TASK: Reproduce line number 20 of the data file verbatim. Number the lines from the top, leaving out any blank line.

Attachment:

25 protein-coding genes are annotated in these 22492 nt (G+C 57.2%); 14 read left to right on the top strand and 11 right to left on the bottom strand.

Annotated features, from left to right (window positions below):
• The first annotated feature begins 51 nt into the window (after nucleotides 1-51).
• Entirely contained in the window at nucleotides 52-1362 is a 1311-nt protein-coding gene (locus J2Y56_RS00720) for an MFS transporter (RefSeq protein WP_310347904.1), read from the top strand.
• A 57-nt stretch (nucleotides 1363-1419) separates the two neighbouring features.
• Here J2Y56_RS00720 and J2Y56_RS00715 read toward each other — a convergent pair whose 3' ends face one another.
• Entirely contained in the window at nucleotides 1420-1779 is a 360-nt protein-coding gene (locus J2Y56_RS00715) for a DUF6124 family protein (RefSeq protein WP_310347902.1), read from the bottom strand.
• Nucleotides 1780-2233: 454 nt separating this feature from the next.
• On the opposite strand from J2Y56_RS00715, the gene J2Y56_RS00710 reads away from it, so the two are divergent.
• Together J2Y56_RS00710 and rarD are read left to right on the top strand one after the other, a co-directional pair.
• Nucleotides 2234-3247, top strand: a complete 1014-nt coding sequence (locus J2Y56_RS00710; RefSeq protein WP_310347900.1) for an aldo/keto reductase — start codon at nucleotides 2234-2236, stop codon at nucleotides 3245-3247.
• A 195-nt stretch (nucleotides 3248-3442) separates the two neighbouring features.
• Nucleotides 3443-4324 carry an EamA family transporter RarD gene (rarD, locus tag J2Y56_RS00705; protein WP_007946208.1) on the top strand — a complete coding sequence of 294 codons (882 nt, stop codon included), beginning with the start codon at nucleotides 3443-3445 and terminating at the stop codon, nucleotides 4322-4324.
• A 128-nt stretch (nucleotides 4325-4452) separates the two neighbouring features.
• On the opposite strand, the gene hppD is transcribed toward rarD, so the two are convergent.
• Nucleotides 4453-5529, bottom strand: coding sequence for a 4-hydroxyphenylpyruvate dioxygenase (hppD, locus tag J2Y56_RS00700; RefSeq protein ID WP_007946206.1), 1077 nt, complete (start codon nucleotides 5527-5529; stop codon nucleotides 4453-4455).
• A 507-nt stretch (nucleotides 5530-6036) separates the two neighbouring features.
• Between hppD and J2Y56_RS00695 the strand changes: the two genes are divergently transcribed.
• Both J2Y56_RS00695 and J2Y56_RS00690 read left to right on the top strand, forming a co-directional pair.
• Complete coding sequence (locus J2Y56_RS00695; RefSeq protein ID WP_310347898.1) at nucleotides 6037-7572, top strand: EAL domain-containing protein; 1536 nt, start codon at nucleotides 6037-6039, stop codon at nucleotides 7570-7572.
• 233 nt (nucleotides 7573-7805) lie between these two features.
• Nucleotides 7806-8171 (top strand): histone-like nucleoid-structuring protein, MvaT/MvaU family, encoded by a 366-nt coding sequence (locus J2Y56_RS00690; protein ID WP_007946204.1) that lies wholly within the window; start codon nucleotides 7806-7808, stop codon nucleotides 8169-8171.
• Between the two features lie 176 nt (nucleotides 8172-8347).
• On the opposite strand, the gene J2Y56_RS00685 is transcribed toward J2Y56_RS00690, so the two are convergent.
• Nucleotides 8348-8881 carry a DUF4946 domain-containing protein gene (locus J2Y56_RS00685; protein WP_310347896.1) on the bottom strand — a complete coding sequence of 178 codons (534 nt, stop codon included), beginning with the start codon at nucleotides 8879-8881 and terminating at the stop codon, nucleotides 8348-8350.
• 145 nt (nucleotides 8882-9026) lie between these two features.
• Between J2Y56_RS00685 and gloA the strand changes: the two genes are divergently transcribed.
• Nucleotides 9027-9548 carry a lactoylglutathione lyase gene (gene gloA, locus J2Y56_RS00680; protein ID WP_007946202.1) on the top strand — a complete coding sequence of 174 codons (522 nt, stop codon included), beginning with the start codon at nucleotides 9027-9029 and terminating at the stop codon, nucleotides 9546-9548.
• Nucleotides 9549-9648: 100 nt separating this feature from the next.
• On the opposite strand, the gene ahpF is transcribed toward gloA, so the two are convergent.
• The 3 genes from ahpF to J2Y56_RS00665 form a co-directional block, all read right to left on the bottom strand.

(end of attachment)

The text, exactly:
• Complete coding sequence (locus J2Y56_RS00695; RefSeq protein ID WP_310347898.1) at nucleotides 6037-7572, top strand: EAL domain-containing protein; 1536 nt, start codon at nucleotides 6037-6039, stop codon at nucleotides 7570-7572.